Page  00000214 Director is check (f ); write (signal=l); check (g); write (signal=O) play more than n notes in advance to the follower, i.e. if the leader plays n notes none of which have been transposed by the follower, then the leader is forced to wait for at least one follower's note before continue playing the next note. The two processes shown below model this problem. and restricting the execution of events f and g by the constraint #start < f A #end < g. In general, the director process may act as a conductor signaling the start and ending of a variety of events using different signal variables. For instance, here the accelerator and the director process share the signal variable which results in a tempo acceleration within the start-end time interval. A refinement of the director process may be to require that it accelerates the tempo every b units of time (within the startend time interval), in which case a mechanism similar to the one in the metronome process can be implemented. Leader is while (true) { get_next_note(X); check(a); play_note(X); check(b) Follower is while (true) { check(c); listen(X); Y =f(X); playtransposed (Y); check(d) Director is check(f); write (signal=l); while(tl+start < end) { check (h); read (tl); if (tl-start) mod b = 0 then write (signal=l) else write(signal=0); write (tl:=tl+tl) } check (g); write (signal=0) The execution of event h is restricted by the constraint wait(h, #tl) defined as before. Events f and g are restricted as before. The metronome process can be straightforwardly adapted to implement a process which plays a melody by replacing the code of tick. It is easy to imagine a director process signaling accelerandos and ritardandos resulting in tempo variations in the melody. Example 2. Consider a music system in which there are two processes: a leader process which plays a (possibly improvised) melody, and the follower process which reproduces the melody (up to transposition) with some delay. The leader and the follower play notes in the sets {N1, N2,..., Nk } and {Ti, T2,..., Tk }, respectively. A note transposition function f(N1) = TI,..., f(Nk) = Tk gives for each leader's note the follower's note to be played later. Additional constraints state that (a) the follower cannot play in advance to the leader, i.e. the follower has to wait until the leader plays a note in order to reproduce the transposed note, and (b) the leader cannot The property that follower never attempts to play in advance can be expressed by the constraint p(b, c) defined as p(X, Y) - X < Y, p(X+, Y+). and the property that the leader never plays more than n notes in advance can be specified by the constraint p(d, a(+n)) defined as above. For instance, restricting a leader from playing more than 2 notes in advance can be specified by the constraint p(d, a + +). The code for play _note(X), in addition to playing the note, adds the note to a buffer. The code for listen(X) removes a note from the buffer. Using these constraints, i.e. p(b, c) and p(d, a + +), it is straightforward to model the leader-follower system as a transition system, to translate the transition system into a model checker description language, and automatically apply model checking to verify properties about the system using SMV (for details see (11)). Example 3. Consider a situation where we have a network of audio processing modules which are linked to each other and must respect a set of temporal constraints (e.g. some processing tasks have to be done before others). We may assign an event to each processing module and specify the execution order of the system as a set of Tempo constraints over these events. Figure 1 shows a network of processes and their links as well as the Tempo constraints that enforce the processes' execution order. Note that the system constraints el < e2, e2 < e3,e3 < e4,e3 < e5,e4 < e6,e5 < e66 specify a partial order among events ei (1 < i < 6) and that the execution order of events e4 and e5 is left undefined (i.e. the execution order of e4 and e5 is not deterministic). As illustrated by previous examples, it is straightforward to state similar constraints for iterative processes: it suffices to replace ei < ej by p(ei, ej) where p(X, Y) is defined as in example 2. Thus, the execution order of a more realistic system in which the audio processing modules are constantly receiving and processing data is specified by the constraints 214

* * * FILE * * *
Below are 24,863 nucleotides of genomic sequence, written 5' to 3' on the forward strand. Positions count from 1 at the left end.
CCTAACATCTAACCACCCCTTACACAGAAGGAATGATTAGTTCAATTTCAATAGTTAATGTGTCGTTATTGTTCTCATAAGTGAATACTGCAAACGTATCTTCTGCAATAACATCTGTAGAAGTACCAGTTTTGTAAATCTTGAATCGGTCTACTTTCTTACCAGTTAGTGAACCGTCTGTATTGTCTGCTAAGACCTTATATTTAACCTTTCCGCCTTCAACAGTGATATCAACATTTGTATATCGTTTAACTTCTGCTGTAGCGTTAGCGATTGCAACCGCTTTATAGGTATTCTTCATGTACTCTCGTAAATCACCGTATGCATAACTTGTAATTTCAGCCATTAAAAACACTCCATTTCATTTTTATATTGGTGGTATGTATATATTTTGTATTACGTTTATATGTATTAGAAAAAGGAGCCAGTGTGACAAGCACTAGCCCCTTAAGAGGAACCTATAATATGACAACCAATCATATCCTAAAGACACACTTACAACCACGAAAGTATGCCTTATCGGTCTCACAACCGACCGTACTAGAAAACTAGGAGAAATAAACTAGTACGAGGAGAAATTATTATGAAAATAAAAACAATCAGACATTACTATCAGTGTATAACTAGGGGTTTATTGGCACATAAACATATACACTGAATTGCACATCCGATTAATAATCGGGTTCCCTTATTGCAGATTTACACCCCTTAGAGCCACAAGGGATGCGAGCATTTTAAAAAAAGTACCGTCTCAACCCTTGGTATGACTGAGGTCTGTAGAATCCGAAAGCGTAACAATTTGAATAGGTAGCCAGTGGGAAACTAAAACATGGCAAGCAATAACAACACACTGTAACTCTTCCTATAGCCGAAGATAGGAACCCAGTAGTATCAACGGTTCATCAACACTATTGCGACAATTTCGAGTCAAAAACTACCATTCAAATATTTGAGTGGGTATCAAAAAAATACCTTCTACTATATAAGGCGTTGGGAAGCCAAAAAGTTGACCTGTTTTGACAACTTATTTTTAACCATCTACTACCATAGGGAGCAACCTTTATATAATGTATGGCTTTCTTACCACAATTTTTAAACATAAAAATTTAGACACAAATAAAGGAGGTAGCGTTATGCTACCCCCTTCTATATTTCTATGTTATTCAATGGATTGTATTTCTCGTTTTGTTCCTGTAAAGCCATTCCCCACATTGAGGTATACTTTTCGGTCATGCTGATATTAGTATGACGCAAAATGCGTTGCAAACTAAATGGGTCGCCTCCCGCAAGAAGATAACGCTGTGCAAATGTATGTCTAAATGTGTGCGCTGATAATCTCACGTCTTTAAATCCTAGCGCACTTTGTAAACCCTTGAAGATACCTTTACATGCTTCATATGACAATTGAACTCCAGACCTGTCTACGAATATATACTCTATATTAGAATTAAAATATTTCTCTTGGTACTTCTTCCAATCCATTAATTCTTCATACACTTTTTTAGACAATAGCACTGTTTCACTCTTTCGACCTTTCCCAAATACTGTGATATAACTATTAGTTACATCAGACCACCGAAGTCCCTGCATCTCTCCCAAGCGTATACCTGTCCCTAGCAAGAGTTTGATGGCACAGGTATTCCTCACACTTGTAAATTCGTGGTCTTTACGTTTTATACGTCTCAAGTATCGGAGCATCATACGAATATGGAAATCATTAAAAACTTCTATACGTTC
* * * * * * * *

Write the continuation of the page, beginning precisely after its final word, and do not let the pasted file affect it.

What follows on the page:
Page  00000215 p(ei, e2), p(e2, e3), p(e3, e4), p(e3, e5), p(e4, C6), p(e5, e6). Note that it is transparent to the user if the processes are distributed or executing in the same machine. -M _. ** 06 -&.. w:...... - - - - * --,. -.... I~ *..I.. e4 Figure 1: Audio processes execution order specified by the constraints: el < e2, e2 < e3, e3 < e4, e3 < e5,e4 < e6, e5 < e6. References [1] Carriero, N. and Gelemter, D. 1991. How to write parallel programs: A first course. MIT Press. [2] Gregory, S. and Ramirez, R. (1995). Tempo: a declarative concurrent programming language. Proc. of the ICLP (Tokyo, June), MIT Press, 1995. [3] Gregory, S. (1995). Derivation ofconcurrent algorithms in Tempo. In LOPSTR95: Fifth International Workshop on Logic Program Synthesis and Transformation. [4] Kowalski, R.A. and Sergot, M.J. (1986). A logic-based calculus of events. New Generation Computing 4, pp. 67-95. [5] Marsden, A. (2000) Representing Muscal Time. Sweets and Zeitlinger, The Netherlands. [6] McMillan, K.L. (1993). Symbolic Model Checking. Kluwer Academic Publishers. [7] Pachet, F. (2000). Rhythms as emerging structures. In the proceedings of the International Computer Music Conference, Berlin, Germany. [8] Pratt, V. (1986). Modeling concurrency with partial orders. International Journal of Parallel Programming 15, 1, pp.33-71. [9] Ramirez, R. 1996. A logic-based concurrent objectoriented programming language, PhD thesis, Bristol University. [10] Ramirez, R., Santosa, A.E., Yap, R. (2000). Concurrent programming made easy, IEEE International Conference on Engineering of Complex Computer Systems, IEEE Press. [11] Ramirez, R. and Santosa, A.E. (2005). Formal Verification of Concurrent and Distributed Constraintbased Java Programs, IEEE International Conference on Engineering of Complex Computer Systems, IEEE Press. [12] Rueda, C. and Valencia, F. (2004) On validity in modelization of musical problems by CCP. Soft Computing 8, 641-648, Springer-Verlag. Conclusion In this paper we have described work in progress on modeling musical processes using a logic-based concurrent programming language. The model provides a declarative formalism in which (a) the synchronization issues are treated as orthogonal to the system base functionality, and (b) distribution of audio processes in different machines is transparent to the user. The model allows the specification of complex interactions among musical processes. The model provides an executable specification for musical problems and provides a formal framework to reason about them. An important point of the work reported here is that it is possible to formally prove musical properties of processes. A significant subset of Tempo programs, which includes the musical examples in this paper, can be compiled into finite state systems. Finite state systems are amenable to automatic verification using model checking techniques since their observable behavior can be finitely represented. We plan to apply our formalism to music composition and real-time music performance. Acknowledgments: This work is supported by the Spanish TIC project ProMusic (TIC 2003-07776-CO2-01). 215